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17.13 Defining Looping Instruction Patterns

Some machines have special jump instructions that can be utilized to make loops more efficient. A common example is the 68000 ‘dbra’ instruction which performs a decrement of a register and a branch if the result was greater than zero. Other machines, in particular digital signal processors (DSPs), have special block repeat instructions to provide low-overhead loop support. For example, the TI TMS320C3x/C4x DSPs have a block repeat instruction that loads special registers to mark the top and end of a loop and to count the number of loop iterations. This avoids the need for fetching and executing a ‘dbra’-like instruction and avoids pipeline stalls associated with the jump.

GCC has two special named patterns to support low overhead looping. They are ‘doloop_begin’ and ‘doloop_end’. These are emitted by the loop optimizer for certain well-behaved loops with a finite number of loop iterations using information collected during strength reduction.

The ‘doloop_end’ pattern describes the actual looping instruction (or the implicit looping operation) and the ‘doloop_begin’ pattern is an optional companion pattern that can be used for initialization needed for some low-overhead looping instructions.

Note that some machines require the actual looping instruction to be emitted at the top of the loop (e.g., the TMS320C3x/C4x DSPs). Emitting the true RTL for a looping instruction at the top of the loop can cause problems with flow analysis. So instead, a dummy doloop insn is emitted at the end of the loop. The machine dependent reorg pass checks for the presence of this doloop insn and then searches back to the top of the loop, where it inserts the true looping insn (provided there are no instructions in the loop which would cause problems). Any additional labels can be emitted at this point. In addition, if the desired special iteration counter register was not allocated, this machine dependent reorg pass could emit a traditional compare and jump instruction pair.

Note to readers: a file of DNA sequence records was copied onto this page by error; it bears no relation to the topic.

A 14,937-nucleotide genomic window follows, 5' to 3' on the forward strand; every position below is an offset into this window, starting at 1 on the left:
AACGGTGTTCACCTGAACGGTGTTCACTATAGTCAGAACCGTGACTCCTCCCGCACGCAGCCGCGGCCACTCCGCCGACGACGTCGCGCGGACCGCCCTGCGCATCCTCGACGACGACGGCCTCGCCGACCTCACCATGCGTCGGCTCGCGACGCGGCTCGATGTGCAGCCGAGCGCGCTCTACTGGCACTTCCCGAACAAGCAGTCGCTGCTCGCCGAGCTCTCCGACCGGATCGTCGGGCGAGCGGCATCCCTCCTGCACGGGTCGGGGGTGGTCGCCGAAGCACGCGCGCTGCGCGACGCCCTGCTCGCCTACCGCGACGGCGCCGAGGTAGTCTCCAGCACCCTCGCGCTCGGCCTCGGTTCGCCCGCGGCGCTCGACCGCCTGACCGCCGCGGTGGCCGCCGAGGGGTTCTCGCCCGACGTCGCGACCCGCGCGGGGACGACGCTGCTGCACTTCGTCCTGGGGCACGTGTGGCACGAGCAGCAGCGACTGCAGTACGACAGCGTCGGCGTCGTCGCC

For the ‘doloop_end’ pattern, the loop optimizer allocates an additional pseudo register as an iteration counter. This pseudo register cannot be used within the loop (i.e., general induction variables cannot be derived from it), however, in many cases the loop induction variable may become redundant and removed by the flow pass.

The ‘doloop_end’ pattern must have a specific structure to be handled correctly by GCC. The example below is taken (slightly simplified) from the PDP-11 target:

(define_insn "doloop_end"
  [(set (pc)
        (if_then_else
         (ne (match_operand:HI 0 "nonimmediate_operand" "+r,!m")
             (const_int 1))
         (label_ref (match_operand 1 "" ""))
         (pc)))
   (set (match_dup 0)
        (plus:HI (match_dup 0)
              (const_int -1)))]
  ""
  
  {
    if (which_alternative == 0)
      return "sob %0,%l1";

    /* emulate sob */
    output_asm_insn ("dec %0", operands);
    return "bne %l1";
  })

The first part of the pattern describes the branch condition. GCC supports three cases for the way the target machine handles the loop counter:

Since the doloop_end insn is a jump insn that also has an output, the reload pass does not handle the output operand. Therefore, the constraint must allow for that operand to be in memory rather than a register. In the example shown above, that is handled by using a loop instruction sequence that can handle memory operands when the memory alternative appears.


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